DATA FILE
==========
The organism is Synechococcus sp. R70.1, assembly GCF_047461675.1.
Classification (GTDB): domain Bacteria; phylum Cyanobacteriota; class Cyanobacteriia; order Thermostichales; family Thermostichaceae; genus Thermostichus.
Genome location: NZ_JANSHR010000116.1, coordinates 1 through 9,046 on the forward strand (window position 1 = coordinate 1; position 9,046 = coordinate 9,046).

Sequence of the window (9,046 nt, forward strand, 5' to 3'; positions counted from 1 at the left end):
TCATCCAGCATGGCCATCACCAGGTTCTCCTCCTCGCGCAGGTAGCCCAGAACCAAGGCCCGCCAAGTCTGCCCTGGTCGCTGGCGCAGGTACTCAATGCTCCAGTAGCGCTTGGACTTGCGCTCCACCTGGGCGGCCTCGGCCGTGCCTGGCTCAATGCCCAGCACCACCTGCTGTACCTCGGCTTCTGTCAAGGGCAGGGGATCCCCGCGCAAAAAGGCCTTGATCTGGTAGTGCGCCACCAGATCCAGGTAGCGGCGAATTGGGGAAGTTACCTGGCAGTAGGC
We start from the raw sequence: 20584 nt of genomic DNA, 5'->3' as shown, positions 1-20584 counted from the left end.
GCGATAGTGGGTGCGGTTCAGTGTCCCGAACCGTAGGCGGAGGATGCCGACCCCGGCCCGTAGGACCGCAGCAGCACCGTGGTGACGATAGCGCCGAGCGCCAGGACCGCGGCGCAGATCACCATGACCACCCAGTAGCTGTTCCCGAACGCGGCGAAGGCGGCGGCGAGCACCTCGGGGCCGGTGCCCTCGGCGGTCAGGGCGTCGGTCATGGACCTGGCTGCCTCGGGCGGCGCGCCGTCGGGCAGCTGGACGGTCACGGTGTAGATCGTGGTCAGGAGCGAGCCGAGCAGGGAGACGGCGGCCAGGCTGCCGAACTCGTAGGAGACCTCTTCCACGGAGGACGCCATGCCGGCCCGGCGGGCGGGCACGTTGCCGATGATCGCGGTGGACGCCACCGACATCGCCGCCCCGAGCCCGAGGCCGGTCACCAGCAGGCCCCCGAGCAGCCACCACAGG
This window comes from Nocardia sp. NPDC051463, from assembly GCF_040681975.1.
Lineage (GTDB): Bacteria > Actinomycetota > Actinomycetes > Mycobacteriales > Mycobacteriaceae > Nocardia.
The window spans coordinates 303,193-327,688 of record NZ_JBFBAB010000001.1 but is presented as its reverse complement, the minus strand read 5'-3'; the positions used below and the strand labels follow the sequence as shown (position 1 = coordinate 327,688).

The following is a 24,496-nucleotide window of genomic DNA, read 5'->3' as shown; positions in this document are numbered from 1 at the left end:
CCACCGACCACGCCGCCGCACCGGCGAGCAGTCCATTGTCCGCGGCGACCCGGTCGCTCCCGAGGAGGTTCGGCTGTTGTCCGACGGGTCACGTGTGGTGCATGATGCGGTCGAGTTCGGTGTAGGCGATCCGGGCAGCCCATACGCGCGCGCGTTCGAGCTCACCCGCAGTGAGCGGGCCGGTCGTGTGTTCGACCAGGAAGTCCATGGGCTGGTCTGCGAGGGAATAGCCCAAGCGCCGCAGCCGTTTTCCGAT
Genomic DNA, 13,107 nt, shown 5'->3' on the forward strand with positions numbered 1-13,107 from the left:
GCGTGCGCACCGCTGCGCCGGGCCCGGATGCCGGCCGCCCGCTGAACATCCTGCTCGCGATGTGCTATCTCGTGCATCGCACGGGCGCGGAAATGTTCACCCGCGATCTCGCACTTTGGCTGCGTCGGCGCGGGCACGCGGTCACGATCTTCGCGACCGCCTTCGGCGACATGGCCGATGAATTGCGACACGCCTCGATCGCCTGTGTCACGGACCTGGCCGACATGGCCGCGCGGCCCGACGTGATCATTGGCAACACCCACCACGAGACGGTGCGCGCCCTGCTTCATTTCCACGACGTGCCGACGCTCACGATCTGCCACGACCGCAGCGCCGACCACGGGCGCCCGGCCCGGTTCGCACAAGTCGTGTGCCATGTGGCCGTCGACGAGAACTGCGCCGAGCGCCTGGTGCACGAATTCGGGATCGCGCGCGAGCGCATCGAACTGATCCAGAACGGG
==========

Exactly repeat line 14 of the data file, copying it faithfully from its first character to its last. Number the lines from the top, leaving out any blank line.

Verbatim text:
GCGTGCGCACCGCTGCGCCGGGCCCGGATGCCGGCCGCCCGCTGAACATCCTGCTCGCGATGTGCTATCTCGTGCATCGCACGGGCGCGGAAATGTTCACCCGCGATCTCGCACTTTGGCTGCGTCGGCGCGGGCACGCGGTCACGATCTTCGCGACCGCCTTCGGCGACATGGCCGATGAATTGCGACACGCCTCGATCGCCTGTGTCACGGACCTGGCCGACATGGCCGCGCGGCCCGACGTGATCATTGGCAACACCCACCACGAGACGGTGCGCGCCCTGCTTCATTTCCACGACGTGCCGACGCTCACGATCTGCCACGACCGCAGCGCCGACCACGGGCGCCCGGCCCGGTTCGCACAAGTCGTGTGCCATGTGGCCGTCGACGAGAACTGCGCCGAGCGCCTGGTGCACGAATTCGGGATCGCGCGCGAGCGCATCGAACTGATCCAGAACGGG